If I were writing a list of ‘things I’d expect Jesus to say to me just after destroying the power of death’ I probably wouldn’t have included “Have you got anything to eat?” (24:41).
Food seems to feature in a lot of the resurrection appearances. Perhaps Jesus eating is emphasised to stress that his resurrection is real and physical. He himself makes it clear he is flesh and blood, no ghost. Later ideas of a ‘spiritual’ resurrection while his body lay in the tomb don’t fit the pattern of the gospels – or the Jewish expectation of a bodily resurrection.
The Ascension says something of the same theme. It’s embarrassingly physical to our modern thinking, knowing that Heaven isn’t ‘up there’ in any literal sense. But it’s important that Jesus is seen to leave the earth physically, not by disappearing or fading away. He takes humanity into heaven as it is, a bodily reality transformed by resurrection but still tangible, touchable – and with a healthy appetite.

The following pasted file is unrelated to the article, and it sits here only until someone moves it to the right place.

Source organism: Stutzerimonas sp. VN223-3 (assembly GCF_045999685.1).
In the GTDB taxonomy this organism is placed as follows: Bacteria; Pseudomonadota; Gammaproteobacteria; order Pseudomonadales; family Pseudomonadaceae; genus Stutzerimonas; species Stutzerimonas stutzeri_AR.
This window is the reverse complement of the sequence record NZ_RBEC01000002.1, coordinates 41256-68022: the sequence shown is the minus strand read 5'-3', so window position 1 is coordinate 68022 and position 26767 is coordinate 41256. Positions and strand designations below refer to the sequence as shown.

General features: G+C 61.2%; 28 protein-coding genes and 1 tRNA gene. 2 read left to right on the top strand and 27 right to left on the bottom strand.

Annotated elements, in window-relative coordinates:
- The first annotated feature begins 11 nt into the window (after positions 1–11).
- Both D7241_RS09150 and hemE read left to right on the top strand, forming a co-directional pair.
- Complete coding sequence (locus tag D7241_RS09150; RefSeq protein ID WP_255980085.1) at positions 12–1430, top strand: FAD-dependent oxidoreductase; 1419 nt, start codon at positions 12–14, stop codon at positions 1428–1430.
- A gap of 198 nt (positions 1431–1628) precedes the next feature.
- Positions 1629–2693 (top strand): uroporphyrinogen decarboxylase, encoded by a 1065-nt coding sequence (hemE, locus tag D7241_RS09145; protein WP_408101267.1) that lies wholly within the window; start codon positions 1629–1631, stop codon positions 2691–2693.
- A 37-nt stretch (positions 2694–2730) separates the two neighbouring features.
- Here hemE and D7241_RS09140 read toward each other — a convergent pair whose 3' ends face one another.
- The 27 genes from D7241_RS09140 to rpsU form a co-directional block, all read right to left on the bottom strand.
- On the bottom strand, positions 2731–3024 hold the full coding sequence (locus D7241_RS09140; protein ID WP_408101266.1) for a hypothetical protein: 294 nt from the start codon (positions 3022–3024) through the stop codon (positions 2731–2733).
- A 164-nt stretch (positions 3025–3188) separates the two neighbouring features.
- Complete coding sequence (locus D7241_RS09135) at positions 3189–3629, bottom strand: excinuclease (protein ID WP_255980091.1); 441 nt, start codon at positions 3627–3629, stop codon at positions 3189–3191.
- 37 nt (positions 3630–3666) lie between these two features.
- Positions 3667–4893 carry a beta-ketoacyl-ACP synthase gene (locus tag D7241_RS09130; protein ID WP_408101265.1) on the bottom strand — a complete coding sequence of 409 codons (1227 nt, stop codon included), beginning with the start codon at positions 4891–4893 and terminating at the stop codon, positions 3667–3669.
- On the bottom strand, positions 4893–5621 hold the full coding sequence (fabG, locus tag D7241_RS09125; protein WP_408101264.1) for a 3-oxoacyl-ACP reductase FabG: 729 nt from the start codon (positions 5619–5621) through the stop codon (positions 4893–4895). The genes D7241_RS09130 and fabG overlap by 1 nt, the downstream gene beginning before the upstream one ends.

But I’m sure that the mention of sharing food isn’t just symbolic. Jesus, risen from the dead, eats with his friends as he did so often before. His appetite for food is real. His appetite for the company of friends is just as real.